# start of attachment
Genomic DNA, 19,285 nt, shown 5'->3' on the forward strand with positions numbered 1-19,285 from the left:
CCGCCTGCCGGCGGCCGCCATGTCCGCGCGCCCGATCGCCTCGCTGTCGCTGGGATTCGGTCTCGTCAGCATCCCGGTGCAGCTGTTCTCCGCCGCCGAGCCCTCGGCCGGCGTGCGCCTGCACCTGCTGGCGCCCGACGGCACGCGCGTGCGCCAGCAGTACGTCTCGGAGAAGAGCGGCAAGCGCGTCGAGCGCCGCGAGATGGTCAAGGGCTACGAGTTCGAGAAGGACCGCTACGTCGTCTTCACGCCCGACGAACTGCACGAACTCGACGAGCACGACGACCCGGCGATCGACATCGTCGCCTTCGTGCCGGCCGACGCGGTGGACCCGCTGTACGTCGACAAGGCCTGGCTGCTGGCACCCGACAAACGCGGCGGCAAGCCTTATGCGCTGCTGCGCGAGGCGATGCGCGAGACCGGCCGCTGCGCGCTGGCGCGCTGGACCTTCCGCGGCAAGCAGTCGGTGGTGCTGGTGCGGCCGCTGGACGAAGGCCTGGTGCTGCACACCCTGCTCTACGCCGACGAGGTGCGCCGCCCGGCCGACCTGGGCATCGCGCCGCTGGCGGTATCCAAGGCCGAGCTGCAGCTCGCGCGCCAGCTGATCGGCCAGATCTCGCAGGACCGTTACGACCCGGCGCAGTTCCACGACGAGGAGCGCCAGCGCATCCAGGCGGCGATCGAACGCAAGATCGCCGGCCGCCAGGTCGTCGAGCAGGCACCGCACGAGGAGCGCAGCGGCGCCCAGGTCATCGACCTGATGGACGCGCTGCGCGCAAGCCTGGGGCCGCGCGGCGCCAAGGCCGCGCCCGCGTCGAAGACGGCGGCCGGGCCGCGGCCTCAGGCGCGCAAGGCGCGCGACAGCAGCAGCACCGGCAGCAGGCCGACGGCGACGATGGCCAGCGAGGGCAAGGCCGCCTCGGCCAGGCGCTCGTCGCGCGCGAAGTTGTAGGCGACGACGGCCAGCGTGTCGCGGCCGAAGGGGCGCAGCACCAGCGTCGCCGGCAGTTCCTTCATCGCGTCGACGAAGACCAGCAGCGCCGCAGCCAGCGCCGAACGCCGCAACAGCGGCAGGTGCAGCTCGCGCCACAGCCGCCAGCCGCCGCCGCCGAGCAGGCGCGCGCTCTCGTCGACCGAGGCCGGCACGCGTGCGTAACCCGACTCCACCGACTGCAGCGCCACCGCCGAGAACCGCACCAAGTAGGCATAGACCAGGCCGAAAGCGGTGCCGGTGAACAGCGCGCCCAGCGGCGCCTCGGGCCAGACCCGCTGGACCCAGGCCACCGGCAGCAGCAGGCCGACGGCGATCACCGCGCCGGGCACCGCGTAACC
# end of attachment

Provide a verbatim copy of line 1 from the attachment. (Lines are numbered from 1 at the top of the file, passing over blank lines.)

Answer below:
Genomic DNA, 19,285 nt, shown 5'->3' on the forward strand with positions numbered 1-19,285 from the left: